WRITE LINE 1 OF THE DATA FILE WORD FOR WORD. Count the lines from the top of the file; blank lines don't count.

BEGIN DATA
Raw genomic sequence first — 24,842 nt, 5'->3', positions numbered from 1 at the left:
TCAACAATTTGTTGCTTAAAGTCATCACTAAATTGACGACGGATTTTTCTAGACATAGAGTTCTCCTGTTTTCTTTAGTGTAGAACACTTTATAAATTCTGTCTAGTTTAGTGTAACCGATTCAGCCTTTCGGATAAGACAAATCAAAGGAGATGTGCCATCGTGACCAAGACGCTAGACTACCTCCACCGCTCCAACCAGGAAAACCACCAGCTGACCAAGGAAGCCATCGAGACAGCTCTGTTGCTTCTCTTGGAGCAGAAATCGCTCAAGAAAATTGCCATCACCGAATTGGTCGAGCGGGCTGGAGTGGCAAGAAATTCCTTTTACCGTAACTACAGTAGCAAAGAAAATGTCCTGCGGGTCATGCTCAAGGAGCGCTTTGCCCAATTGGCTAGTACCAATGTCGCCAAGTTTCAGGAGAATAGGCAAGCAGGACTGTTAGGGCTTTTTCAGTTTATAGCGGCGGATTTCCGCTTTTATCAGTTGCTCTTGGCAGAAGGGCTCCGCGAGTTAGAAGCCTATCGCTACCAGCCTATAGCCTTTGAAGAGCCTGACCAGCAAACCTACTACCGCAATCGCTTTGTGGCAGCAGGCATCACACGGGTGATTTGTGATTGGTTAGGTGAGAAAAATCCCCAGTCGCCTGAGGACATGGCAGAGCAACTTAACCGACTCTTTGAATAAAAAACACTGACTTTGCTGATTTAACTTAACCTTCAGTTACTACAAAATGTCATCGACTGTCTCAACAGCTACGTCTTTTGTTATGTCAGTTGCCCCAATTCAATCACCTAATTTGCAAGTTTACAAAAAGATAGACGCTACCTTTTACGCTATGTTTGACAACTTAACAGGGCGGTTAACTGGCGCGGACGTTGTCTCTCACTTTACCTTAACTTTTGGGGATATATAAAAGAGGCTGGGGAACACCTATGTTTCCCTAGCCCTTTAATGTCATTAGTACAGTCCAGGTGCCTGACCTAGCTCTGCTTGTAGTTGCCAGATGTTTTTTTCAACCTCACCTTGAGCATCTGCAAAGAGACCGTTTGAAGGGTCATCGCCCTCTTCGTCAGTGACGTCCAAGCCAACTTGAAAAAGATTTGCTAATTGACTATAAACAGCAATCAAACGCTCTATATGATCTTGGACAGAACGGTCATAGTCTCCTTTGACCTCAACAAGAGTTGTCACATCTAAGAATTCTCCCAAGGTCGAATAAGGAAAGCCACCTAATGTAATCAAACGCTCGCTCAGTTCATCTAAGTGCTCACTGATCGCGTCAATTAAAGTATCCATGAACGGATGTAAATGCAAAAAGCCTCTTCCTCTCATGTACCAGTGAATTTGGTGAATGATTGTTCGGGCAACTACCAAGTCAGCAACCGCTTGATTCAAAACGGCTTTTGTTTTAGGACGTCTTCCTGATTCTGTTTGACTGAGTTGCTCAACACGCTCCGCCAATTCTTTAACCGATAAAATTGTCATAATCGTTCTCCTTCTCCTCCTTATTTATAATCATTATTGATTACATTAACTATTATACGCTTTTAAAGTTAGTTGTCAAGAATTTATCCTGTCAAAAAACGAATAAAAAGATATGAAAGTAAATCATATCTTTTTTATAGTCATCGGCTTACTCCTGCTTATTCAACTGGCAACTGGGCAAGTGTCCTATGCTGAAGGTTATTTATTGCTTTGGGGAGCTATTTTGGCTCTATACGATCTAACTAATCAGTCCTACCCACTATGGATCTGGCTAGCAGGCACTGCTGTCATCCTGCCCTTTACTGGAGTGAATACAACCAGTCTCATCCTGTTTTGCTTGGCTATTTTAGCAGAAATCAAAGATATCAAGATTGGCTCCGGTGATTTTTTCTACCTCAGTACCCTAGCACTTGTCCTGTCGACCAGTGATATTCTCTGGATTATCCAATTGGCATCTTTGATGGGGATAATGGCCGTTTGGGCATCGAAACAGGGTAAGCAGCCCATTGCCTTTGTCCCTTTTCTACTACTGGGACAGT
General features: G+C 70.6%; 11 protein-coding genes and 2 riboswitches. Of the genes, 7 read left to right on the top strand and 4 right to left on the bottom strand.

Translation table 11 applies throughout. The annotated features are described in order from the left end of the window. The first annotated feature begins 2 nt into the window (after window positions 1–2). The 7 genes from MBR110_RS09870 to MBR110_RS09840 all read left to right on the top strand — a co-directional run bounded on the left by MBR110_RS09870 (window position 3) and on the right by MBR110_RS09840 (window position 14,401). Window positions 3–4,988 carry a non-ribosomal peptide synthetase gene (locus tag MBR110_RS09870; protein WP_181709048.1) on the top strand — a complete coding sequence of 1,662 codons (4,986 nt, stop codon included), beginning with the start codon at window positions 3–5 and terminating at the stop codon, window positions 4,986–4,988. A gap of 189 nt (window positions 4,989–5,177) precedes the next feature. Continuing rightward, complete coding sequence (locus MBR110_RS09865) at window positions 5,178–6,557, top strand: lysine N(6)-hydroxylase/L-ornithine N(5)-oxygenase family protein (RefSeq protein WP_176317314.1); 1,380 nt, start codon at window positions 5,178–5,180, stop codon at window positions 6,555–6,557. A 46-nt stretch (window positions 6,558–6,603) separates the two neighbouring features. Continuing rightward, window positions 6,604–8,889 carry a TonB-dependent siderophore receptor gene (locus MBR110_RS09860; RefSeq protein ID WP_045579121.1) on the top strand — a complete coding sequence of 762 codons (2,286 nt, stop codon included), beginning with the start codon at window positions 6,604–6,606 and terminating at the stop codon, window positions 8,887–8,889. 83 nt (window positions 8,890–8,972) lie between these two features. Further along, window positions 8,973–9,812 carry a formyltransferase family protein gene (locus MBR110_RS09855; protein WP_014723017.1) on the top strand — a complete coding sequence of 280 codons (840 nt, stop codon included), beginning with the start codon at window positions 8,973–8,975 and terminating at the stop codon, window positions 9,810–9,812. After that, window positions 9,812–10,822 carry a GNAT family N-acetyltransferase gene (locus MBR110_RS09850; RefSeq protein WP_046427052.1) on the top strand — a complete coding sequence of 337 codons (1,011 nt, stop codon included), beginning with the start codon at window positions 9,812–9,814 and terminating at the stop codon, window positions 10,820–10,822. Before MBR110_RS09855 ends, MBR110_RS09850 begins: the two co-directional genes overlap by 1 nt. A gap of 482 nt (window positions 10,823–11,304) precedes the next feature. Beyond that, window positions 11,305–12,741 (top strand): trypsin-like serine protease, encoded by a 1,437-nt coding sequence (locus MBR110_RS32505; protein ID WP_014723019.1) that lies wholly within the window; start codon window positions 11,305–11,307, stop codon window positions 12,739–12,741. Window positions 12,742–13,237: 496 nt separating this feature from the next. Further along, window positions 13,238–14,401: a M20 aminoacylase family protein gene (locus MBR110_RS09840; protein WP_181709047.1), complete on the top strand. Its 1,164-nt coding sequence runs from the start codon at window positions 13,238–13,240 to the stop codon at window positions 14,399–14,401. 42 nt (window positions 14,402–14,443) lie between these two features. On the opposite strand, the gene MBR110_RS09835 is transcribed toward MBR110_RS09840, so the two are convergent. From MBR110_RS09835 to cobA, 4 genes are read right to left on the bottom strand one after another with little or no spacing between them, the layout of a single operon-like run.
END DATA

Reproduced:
Raw genomic sequence first — 24,842 nt, 5'->3', positions numbered from 1 at the left: